Kimberly Harding; Grace S. Marquis; Esi K. Colecraft; Anna Lartey; Owuraku Sakyi-Dawson
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Global Livestock CRSP, University of California- Davis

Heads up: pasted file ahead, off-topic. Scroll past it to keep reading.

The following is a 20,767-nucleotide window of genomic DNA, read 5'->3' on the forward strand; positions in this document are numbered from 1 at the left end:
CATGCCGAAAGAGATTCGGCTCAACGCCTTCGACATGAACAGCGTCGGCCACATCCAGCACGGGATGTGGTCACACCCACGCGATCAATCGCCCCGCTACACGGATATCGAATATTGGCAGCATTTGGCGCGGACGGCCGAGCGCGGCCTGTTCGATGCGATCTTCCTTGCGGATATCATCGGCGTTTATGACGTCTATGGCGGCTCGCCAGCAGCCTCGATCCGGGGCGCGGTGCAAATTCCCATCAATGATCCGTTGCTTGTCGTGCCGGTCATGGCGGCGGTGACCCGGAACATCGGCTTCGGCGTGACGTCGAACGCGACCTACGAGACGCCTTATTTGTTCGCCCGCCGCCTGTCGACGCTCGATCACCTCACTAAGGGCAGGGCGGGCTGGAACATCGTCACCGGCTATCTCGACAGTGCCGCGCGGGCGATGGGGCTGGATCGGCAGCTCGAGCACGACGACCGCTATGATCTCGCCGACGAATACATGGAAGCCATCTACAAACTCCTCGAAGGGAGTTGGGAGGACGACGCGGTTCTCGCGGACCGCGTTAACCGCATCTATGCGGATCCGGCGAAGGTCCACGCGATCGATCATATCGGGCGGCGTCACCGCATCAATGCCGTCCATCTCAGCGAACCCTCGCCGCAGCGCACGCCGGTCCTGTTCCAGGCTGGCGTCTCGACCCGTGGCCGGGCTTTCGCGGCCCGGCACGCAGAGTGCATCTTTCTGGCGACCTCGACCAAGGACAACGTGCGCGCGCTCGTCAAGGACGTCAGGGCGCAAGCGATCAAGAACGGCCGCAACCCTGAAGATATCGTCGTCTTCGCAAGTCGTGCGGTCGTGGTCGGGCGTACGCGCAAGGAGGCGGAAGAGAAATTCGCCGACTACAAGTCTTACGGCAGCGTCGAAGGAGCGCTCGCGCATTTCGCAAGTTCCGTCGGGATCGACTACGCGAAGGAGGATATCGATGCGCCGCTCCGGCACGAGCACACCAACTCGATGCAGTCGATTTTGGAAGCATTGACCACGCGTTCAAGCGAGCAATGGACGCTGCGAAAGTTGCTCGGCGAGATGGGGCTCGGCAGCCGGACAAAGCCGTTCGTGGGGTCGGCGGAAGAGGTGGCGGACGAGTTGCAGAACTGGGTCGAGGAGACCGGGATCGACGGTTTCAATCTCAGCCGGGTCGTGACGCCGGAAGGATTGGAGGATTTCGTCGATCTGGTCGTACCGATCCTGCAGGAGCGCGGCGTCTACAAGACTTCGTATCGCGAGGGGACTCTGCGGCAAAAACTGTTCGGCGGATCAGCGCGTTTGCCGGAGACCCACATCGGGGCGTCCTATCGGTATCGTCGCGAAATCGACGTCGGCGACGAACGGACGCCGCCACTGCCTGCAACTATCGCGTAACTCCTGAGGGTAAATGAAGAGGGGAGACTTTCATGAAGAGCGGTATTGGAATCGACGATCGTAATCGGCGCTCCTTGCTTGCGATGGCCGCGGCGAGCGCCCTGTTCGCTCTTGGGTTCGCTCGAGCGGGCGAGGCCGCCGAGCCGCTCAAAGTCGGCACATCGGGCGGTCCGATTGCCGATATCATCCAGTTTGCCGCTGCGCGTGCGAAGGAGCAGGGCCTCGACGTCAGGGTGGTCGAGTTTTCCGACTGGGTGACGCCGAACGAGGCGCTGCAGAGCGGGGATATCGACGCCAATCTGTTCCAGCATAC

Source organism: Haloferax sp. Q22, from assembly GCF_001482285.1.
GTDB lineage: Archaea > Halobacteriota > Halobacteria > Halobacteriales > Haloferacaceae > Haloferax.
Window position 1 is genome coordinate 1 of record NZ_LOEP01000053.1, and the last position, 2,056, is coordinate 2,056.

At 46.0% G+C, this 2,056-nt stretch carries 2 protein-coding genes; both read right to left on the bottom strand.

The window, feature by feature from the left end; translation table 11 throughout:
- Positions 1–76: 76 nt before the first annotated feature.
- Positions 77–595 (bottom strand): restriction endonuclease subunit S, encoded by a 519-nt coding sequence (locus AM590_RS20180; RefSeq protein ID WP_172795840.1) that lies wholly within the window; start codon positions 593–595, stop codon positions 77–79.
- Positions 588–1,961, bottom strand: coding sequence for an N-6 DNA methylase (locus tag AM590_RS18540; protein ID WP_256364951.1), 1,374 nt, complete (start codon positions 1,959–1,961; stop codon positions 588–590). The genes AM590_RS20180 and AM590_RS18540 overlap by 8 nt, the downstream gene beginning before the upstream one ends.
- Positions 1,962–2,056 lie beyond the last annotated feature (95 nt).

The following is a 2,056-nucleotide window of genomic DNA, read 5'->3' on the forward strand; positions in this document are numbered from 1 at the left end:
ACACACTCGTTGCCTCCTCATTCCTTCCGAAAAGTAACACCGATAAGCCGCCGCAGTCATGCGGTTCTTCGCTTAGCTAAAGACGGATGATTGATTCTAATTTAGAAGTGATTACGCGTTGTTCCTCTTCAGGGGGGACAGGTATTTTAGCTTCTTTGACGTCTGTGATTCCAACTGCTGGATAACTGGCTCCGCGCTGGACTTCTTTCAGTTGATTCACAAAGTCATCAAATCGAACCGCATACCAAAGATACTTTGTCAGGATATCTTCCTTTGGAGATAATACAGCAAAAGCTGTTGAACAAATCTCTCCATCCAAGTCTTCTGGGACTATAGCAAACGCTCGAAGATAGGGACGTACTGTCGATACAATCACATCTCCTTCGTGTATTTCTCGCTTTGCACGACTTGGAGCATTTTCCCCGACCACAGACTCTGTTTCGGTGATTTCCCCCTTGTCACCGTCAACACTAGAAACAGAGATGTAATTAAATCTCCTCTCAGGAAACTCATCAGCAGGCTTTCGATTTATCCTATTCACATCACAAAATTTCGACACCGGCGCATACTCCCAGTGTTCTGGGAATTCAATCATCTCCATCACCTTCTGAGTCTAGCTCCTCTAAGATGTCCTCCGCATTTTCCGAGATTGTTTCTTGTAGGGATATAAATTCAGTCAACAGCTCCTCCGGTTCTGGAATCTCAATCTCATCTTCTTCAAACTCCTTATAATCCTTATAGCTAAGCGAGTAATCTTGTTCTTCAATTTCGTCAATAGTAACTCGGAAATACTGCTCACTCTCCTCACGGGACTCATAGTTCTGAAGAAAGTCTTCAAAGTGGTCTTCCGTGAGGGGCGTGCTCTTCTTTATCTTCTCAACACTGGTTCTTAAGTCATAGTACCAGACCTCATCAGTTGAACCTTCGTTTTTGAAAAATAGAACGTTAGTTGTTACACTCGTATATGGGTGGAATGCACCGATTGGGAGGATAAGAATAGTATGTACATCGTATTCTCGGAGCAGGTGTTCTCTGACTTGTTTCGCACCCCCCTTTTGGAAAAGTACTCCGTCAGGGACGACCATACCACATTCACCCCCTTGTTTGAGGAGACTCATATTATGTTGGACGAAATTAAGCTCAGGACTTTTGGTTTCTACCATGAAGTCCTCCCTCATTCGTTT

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Abstract: Food availability in rural communities is often dependent on season. Young children who are at risk of poor growth when food is scarce during the lean season may be able to improve their nutritional status when food becomes more abundant during the harvest season. This study examined seasonal differences in the diets of 190 children two to five years of age who were living in rural northern Ghana. Interviewer-administered questionnaires were used to collect information on children’s diets at two time points: during the lean season before households began to harvest their staple crops of millet, maize and rice, and five months later after almost all crops had been harvested. Although children’s diets tended to improve with the post-harvest season, the difference was smaller than expected, and most likely had been blunted by unexpected severe flooding that occurred between the two data collection periods. These findings demonstrate the potential influence of natural disasters in augmenting the seasonal risk of poor growth for young children and can be used to inform policy change to protect health and well-being of children in Ghana.